As industry leaders from across the legal and technology profession gathered for day two of Legal Geek 2022, Luminance’s Head of Legal, Harry Borovick, and Jezah Khasima, Knowledge and Innovation Manager at Slaughter and May, took to the stage to discuss how lawyers at the Magic Circle firm are leveraging AI to transform document reviews and cultivate firm-wide innovation. With Slaughter and May among the earliest adopters of Luminance’s next-generation technology, Jezah was able to provide an invaluable perspective on how and why AI adoption has become so crucial for private practices today.
Socialising AI in the Legal Sector
Jezah opened the conversation by explaining how the socialisation of AI remains central to technology adoption in the legal sector. Despite the rush to embrace novel technologies in recent years, AI is still seen by some as a daunting and unfamiliar concept – something to which risk-averse lawyers are not immediately drawn. Jezah countered this ‘tech scepticism’, commenting: “I think when people are scared of AI, that often comes through a lack of understanding of what it is actually doing. It’s not replacing your job; you need to work with it.”
As Jezah was quick to emphasise, AI isn’t replacing lawyers, but augmenting them. Luminance’s AI reads and forms an understanding of any volume of legal documentation in any language, automatically surfacing key information such as clauses, dates, parties, governing law and even areas of non-compliance and risk. With Luminance automating the bulk of labour-intensive review work, legal professionals can redirect resource to the work that truly demands their expertise: analysing the AI’s findings and thinking critically and creatively about a matter.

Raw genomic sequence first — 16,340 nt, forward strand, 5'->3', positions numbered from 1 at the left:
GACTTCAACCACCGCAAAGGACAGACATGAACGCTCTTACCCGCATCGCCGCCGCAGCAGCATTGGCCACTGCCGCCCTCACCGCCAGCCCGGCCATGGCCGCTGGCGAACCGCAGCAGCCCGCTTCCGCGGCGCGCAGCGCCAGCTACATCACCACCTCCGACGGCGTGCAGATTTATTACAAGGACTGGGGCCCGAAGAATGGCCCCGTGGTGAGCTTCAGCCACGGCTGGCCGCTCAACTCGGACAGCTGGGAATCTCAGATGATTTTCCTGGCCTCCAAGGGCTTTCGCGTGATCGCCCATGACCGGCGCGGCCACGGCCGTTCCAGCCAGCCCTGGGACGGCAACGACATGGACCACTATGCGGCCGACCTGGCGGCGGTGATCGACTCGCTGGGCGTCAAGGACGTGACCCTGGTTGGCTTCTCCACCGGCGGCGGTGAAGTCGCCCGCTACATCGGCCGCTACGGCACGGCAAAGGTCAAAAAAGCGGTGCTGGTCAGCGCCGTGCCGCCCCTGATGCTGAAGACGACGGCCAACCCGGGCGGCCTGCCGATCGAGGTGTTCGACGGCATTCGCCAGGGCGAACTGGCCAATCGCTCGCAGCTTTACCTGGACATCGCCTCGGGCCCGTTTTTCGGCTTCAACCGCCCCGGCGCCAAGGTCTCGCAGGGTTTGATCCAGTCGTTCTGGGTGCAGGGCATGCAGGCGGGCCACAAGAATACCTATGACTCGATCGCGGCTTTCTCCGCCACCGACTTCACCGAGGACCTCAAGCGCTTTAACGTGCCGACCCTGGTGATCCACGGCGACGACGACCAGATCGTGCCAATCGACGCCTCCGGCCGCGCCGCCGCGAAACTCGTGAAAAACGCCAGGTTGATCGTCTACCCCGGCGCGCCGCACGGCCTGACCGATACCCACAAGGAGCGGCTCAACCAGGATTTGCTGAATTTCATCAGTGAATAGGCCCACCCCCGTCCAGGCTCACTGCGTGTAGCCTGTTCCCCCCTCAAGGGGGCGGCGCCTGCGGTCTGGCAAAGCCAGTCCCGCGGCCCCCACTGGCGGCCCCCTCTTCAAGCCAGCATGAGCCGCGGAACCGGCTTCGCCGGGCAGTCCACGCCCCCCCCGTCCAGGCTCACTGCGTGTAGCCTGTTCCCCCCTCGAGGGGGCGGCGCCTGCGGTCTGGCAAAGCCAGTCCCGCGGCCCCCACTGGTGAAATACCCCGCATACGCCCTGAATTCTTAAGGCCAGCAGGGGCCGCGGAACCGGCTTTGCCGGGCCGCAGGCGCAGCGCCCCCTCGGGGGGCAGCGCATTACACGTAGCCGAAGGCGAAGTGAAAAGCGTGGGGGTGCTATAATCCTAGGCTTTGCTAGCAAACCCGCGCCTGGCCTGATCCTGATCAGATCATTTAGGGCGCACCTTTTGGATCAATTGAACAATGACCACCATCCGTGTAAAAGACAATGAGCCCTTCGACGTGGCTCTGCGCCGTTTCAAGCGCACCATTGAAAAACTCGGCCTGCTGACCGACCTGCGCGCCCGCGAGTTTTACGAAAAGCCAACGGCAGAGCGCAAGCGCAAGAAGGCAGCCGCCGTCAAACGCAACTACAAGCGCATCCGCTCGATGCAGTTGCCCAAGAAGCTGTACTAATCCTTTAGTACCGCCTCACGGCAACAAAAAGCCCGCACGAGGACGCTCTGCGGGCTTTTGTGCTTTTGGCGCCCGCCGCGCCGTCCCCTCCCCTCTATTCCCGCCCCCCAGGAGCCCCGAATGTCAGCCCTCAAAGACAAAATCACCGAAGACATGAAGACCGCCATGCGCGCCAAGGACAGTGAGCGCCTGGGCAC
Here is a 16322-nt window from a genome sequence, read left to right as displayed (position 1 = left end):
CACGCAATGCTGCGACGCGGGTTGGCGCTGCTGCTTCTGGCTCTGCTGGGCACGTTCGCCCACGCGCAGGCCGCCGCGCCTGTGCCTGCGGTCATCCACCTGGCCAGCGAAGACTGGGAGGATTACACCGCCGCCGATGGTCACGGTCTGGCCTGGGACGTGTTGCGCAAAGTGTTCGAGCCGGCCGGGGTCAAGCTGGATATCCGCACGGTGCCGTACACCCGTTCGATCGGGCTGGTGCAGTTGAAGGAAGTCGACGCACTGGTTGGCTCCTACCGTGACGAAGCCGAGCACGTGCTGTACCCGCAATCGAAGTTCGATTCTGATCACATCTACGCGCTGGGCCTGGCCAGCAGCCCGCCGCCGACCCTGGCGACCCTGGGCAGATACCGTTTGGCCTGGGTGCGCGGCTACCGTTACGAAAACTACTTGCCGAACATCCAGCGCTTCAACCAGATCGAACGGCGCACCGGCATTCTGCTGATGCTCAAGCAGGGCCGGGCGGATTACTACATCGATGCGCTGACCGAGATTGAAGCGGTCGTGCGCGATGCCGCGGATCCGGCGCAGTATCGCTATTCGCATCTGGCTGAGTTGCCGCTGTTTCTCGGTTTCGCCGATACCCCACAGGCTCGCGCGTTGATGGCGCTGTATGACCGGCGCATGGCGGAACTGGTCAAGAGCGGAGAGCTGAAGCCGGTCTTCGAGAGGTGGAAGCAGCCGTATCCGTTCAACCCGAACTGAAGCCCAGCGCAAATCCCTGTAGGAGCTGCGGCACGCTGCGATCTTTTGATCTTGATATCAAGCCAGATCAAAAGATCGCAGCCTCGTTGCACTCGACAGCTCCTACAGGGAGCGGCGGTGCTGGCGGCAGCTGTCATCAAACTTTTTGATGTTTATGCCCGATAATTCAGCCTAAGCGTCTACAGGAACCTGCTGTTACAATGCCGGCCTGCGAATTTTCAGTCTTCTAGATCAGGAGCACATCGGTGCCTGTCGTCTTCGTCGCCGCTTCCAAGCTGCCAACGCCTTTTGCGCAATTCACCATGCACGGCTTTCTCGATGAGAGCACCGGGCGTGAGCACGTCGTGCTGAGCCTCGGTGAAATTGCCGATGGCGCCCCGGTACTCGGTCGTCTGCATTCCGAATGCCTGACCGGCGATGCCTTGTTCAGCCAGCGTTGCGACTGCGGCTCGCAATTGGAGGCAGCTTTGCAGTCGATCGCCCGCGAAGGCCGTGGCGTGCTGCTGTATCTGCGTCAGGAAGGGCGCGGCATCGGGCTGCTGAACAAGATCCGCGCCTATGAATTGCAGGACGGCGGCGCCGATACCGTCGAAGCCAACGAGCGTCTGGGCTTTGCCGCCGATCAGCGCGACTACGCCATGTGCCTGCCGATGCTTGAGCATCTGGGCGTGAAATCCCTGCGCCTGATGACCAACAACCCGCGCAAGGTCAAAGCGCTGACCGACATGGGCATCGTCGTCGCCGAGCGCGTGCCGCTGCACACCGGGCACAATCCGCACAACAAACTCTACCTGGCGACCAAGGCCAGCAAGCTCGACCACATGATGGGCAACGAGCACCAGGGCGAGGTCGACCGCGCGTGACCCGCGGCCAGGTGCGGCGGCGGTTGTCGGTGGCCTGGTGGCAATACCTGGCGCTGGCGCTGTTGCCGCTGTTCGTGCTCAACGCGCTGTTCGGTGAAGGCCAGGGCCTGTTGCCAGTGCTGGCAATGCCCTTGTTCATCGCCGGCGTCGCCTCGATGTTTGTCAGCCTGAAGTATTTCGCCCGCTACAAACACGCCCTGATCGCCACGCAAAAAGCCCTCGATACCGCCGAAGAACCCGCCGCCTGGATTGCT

AI is Key to Talent Recruitment and Retention
Jezah went on to explain that AI has become essential in future-proofing her firm and the legal sector as a whole, describing how junior lawyers are providing a fresh perspective on exactly why AI is indispensable to their profession. She noted that junior lawyers view AI adoption “as a benchmark for how forward thinking a firm is”, adding that “it’s a reflection on what their day-to-day life is going to be like and if the firm is keeping competitive.”
Against a backdrop of high levels of burnout and an intense competition to attract the best emerging talent, which has seen spiralling wages for newly qualified lawyers, the importance of a healthy work-life balance has recently come to the fore. Junior lawyers are increasingly calling on firms to adopt AI to assist them in their day-to-day legal work, which can often consist of laborious review work and other admin-heavy tasks. Jezah and Harry agreed that, by integrating AI into legal workplaces, both senior and junior lawyers can save precious hours historically assigned to administrative work and instead focus on client-facing interactions and collaboration across teams. As Jezah explained: “it improves work-balance because it helps us collaborate and get work done quickly.”
As Harry explained, Luminance is also enabling junior lawyers to access institutional knowledge, ensuring that the acquired expertise of senior members of the legal team is more easily transferred. For instance, when negotiating contracts in Word with Luminance’s AI-powered Traffic Light Analysis, lawyers can provide rationale on-the-fly as to why contractual terms are or are not acceptable. This rationale is then captured by the AI and applied to future negotiations, ensuring that no knowledge is siloed or lost during personnel changes and helping junior counsel to better adhere to internal standards.
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